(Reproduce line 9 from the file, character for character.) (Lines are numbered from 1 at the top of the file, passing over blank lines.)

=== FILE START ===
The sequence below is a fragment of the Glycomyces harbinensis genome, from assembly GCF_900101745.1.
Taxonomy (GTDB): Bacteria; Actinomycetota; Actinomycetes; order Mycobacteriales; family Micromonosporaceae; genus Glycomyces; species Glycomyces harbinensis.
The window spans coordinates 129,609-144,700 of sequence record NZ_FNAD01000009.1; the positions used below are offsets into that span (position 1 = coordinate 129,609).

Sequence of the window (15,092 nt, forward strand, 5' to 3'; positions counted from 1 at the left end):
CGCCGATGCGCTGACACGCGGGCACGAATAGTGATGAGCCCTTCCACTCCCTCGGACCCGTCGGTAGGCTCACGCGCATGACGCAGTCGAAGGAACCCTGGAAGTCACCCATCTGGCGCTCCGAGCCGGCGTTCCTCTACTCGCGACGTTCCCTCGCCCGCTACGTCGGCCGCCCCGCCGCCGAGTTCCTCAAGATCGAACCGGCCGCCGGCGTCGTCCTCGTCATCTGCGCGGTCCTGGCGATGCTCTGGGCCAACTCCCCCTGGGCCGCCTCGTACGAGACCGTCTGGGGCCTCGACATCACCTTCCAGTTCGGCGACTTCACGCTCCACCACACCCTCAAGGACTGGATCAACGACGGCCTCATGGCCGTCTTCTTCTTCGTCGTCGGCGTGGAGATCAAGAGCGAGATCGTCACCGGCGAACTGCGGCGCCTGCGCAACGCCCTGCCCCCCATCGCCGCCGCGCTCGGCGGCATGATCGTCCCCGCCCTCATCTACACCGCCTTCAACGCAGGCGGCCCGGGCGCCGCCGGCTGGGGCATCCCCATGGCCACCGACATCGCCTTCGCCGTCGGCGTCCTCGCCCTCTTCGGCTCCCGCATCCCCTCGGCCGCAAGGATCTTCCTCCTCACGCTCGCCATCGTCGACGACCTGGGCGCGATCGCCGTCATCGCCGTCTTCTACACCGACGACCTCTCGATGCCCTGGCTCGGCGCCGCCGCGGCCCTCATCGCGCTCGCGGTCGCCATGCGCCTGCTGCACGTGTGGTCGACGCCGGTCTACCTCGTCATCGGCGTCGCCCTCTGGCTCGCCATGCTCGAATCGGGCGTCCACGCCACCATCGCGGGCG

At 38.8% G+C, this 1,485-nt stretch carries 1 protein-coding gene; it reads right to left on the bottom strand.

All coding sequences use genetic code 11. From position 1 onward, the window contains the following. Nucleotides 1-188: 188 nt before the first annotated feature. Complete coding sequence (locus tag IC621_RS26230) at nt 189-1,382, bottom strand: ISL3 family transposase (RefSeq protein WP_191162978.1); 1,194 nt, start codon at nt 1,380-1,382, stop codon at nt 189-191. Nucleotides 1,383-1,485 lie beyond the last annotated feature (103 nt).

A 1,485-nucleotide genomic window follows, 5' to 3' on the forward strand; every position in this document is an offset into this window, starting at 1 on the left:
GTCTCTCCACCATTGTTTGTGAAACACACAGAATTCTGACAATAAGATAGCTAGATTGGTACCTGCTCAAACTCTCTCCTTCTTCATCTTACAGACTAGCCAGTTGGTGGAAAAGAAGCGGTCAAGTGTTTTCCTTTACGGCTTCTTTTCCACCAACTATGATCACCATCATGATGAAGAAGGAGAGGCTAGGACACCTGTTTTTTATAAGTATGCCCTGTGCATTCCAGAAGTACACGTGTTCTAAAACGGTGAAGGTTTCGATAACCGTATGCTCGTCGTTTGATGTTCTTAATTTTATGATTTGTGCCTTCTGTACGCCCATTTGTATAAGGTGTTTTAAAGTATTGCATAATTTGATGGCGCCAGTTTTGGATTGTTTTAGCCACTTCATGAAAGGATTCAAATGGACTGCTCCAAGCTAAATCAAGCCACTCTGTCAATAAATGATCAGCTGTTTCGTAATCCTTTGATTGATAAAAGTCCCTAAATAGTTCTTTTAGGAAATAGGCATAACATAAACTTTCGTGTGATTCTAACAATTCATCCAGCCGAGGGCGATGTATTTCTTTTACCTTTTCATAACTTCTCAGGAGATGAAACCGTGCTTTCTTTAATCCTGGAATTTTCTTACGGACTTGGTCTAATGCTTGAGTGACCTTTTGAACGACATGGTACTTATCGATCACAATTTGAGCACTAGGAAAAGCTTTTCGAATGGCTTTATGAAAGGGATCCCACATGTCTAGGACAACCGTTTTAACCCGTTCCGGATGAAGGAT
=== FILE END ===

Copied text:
GTCTCTCCACCATTGTTTGTGAAACACACAGAATTCTGACAATAAGATAGCTAGATTGGTACCTGCTCAAACTCTCTCCTTCTTCATCTTACAGACTAGCCAGTTGGTGGAAAAGAAGCGGTCAAGTGTTTTCCTTTACGGCTTCTTTTCCACCAACTATGATCACCATCATGATGAAGAAGGAGAGGCTAGGACACCTGTTTTTTATAAGTATGCCCTGTGCATTCCAGAAGTACACGTGTTCTAAAACGGTGAAGGTTTCGATAACCGTATGCTCGTCGTTTGATGTTCTTAATTTTATGATTTGTGCCTTCTGTACGCCCATTTGTATAAGGTGTTTTAAAGTATTGCATAATTTGATGGCGCCAGTTTTGGATTGTTTTAGCCACTTCATGAAAGGATTCAAATGGACTGCTCCAAGCTAAATCAAGCCACTCTGTCAATAAATGATCAGCTGTTTCGTAATCCTTTGATTGATAAAAGTCCCTAAATAGTTCTTTTAGGAAATAGGCATAACATAAACTTTCGTGTGATTCTAACAATTCATCCAGCCGAGGGCGATGTATTTCTTTTACCTTTTCATAACTTCTCAGGAGATGAAACCGTGCTTTCTTTAATCCTGGAATTTTCTTACGGACTTGGTCTAATGCTTGAGTGACCTTTTGAACGACATGGTACTTATCGATCACAATTTGAGCACTAGGAAAAGCTTTTCGAATGGCTTTATGAAAGGGATCCCACATGTCTAGGACAACCGTTTTAACCCGTTCCGGATGAAGGAT